Sport Analysis and the Era of Negativity
Sport Analysis and the Era of Negativity

Seems like every coach has a video, a camera, a DVD player and some analysis software these days.

Coaches spend more time behind a desk, staring at replays and performance analysis data than they do actually working and communicating with athletes and staff!

Modern analysis techniques and equipment have given us the luxury of detail- the ability to evaluate, measure and analyse performance in far greater depth than ever before.

Most analysis techniques used in elite sport evolved from research methods used in the academic world, where a wide range of analysis tools are used to systematically investigate technique, movement, skills, decision making etc as part of a the study behind a journal article, research project or thesis.

The problem with all this analysis is that analysis, by its nature is destructive. Analysis breaks down performances, techniques, skills etc into component parts or measurable events. It looks to identify what went wrong with an athlete or team and what problems, faults and mistakes led to a poor performance.

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Coach education – Ten Dumb Things we do and call it Coach Education
Coach education – Ten Dumb Things we do and call it Coach Education

The world needs more coaches. Good coaches. Passionate coaches. Committed coaches. Innovative coaches.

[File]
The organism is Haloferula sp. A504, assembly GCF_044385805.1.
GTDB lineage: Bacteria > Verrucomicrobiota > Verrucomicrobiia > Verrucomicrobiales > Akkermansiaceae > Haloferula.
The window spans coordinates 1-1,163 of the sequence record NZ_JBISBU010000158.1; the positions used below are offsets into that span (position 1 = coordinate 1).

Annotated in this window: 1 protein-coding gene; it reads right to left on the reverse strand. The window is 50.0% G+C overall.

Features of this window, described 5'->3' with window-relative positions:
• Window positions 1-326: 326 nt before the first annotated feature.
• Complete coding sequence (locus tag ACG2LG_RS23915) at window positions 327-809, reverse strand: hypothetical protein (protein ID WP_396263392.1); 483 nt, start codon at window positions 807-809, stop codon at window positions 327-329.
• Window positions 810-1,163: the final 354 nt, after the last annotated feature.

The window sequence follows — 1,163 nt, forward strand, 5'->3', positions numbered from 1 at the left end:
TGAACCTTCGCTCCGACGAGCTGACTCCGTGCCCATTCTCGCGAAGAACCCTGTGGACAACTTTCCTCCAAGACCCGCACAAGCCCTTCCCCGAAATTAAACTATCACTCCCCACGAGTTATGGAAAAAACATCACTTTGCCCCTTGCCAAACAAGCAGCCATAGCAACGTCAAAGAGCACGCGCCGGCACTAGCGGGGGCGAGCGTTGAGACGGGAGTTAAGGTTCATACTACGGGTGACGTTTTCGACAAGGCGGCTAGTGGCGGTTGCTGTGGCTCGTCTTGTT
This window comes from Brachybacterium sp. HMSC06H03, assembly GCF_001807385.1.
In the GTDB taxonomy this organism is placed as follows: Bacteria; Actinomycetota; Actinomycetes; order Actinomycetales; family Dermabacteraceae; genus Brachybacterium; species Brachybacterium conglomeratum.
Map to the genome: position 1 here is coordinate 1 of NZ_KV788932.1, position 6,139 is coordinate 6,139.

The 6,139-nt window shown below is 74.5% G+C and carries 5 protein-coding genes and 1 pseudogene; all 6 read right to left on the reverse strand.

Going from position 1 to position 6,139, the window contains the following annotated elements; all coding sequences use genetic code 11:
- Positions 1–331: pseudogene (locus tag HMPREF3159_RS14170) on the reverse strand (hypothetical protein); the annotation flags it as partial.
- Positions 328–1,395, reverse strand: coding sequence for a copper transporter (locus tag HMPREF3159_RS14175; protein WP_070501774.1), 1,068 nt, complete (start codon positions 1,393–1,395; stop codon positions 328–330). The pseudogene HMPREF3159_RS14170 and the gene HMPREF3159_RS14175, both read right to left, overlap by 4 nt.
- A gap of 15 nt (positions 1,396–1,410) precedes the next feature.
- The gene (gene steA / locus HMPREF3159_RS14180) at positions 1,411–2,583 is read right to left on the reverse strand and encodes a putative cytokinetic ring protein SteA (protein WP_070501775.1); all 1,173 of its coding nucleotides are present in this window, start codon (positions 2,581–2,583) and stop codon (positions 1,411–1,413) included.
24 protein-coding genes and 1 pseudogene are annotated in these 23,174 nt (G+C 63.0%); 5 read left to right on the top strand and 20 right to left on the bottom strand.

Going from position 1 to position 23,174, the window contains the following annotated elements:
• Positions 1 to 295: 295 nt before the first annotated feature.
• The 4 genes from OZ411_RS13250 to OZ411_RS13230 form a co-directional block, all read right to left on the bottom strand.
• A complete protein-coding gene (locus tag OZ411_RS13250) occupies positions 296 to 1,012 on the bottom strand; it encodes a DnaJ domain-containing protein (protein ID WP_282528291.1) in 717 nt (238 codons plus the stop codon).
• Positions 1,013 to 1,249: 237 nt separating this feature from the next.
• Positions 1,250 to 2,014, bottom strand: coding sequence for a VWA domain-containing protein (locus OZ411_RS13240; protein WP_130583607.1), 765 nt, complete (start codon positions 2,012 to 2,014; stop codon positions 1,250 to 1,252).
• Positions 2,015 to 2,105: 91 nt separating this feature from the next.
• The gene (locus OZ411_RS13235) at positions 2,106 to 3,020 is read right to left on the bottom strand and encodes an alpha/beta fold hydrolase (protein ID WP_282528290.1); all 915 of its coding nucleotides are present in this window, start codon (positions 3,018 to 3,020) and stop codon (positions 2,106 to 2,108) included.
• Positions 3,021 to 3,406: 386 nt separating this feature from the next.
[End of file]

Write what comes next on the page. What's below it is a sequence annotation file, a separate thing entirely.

Coaches.

Coaches are the driving force of change in sport and every sport needs more great coaches.

Many nations – including the UK, Canada, South Africa, France and Australia are investing in coach education, coach development, coach mentoring, coach accreditation and coaching the coaches programs.

And – as usual – instead of inventing new, exciting, innovative, creative and more importantly effective ways of educating and developing the next generation of coaches, everyone is following trends, fads and the old tried and trusted training techniques – many of which have failed over and over again all over the world.

Here are ten really dumb things we do and call it Coach Education.

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Strength Training for High Performance Sport – An Overview

It was not all that long ago when the words “strength training” and “gymnasium” conjured up images of muscle hulks and Arnold Schwarzenegger – that is before he become the Governator!

However, in recent years, strength and conditioning has gained acceptance as an applied sports science and is respected as a profession in its own right in many high performance sporting systems around the world. It has become a fundamental and integral aspect of the training and preparation of elite athletes in a wide range of sports.

This article will cover some of the contemporary issues in strength training for high performance sport and suggest some practical applications for the practicing coach.

The basic issues: Strength training or no strength training?

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Put Physiology Last…and See What Happens.
Put Physiology Last…and See What Happens.